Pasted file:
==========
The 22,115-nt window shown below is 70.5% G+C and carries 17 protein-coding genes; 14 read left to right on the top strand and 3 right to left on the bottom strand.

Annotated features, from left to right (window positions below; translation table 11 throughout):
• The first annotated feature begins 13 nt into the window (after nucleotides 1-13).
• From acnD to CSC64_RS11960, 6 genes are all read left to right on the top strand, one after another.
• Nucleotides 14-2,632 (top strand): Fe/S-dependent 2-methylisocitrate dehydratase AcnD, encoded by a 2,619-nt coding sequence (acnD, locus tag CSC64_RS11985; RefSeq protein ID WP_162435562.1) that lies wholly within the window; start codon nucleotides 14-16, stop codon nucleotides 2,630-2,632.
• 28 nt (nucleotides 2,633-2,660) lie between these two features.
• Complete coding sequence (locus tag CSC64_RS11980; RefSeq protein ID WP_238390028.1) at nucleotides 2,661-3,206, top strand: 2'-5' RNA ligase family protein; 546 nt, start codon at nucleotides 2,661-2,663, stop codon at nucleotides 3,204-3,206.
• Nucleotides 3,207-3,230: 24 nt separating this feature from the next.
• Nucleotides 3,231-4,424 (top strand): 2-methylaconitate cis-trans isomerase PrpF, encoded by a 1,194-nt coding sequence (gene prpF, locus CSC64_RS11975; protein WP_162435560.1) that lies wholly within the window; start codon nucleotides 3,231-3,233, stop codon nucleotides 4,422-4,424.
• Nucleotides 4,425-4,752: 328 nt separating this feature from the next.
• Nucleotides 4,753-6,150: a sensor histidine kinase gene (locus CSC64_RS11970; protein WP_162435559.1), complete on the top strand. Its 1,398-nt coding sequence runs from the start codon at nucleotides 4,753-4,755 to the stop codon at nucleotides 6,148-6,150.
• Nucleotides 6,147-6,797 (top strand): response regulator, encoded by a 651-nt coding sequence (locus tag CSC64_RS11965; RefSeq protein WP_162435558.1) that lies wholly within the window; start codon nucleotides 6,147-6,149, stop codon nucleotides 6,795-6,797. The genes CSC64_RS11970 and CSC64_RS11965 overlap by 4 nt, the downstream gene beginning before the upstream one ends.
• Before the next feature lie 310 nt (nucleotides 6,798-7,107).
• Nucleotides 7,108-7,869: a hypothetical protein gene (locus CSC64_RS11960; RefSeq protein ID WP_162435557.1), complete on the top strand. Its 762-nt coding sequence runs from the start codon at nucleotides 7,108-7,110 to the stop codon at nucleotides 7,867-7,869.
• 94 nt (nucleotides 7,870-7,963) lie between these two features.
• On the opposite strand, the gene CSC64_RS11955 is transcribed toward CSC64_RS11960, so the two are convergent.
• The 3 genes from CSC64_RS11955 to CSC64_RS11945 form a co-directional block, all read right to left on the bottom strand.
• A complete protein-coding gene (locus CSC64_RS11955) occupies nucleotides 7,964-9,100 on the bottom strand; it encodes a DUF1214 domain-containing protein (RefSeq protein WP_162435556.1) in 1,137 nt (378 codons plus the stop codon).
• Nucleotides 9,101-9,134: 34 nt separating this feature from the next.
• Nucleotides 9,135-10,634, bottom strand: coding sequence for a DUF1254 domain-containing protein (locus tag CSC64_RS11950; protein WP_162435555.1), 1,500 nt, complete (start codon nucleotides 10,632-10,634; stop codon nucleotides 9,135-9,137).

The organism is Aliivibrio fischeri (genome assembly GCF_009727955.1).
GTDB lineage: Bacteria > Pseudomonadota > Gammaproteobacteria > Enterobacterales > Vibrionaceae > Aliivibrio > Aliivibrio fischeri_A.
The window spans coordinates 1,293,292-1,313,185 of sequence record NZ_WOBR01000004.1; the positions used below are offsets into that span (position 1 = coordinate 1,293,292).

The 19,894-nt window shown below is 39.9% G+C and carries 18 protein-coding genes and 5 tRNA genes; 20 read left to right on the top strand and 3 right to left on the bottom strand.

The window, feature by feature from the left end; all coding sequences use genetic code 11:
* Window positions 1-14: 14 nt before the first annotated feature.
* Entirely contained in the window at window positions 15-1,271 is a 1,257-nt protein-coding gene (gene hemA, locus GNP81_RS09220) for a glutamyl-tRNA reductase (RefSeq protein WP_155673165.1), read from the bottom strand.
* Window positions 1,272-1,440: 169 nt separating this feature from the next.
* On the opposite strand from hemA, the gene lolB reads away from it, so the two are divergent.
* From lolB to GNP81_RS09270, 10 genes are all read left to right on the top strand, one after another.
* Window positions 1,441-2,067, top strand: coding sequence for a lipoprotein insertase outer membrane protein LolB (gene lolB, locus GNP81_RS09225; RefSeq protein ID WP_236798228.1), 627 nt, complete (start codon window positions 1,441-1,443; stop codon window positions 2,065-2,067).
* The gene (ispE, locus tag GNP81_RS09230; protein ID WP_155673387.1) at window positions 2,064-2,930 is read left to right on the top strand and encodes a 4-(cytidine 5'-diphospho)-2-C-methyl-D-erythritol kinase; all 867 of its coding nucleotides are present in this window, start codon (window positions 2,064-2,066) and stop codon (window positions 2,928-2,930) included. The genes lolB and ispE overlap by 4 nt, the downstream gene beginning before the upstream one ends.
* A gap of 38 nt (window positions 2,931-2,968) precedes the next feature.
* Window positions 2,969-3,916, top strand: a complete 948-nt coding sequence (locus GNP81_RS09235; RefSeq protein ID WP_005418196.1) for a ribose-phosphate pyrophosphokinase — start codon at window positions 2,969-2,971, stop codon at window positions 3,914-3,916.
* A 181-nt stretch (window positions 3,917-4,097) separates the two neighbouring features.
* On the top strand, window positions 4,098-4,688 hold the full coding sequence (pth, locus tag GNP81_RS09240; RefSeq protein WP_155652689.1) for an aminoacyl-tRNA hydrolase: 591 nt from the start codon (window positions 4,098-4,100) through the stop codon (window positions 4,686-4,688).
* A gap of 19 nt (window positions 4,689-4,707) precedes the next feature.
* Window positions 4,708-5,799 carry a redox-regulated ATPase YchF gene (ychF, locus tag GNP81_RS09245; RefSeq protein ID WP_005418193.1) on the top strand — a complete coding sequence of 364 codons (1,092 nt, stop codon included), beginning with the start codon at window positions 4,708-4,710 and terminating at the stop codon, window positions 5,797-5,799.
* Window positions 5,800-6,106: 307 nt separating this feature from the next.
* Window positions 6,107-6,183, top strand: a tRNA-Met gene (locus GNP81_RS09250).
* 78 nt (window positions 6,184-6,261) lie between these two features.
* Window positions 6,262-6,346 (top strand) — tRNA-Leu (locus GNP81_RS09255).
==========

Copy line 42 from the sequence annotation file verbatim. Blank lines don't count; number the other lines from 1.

* Window positions 6,262-6,346 (top strand) — tRNA-Leu (locus GNP81_RS09255).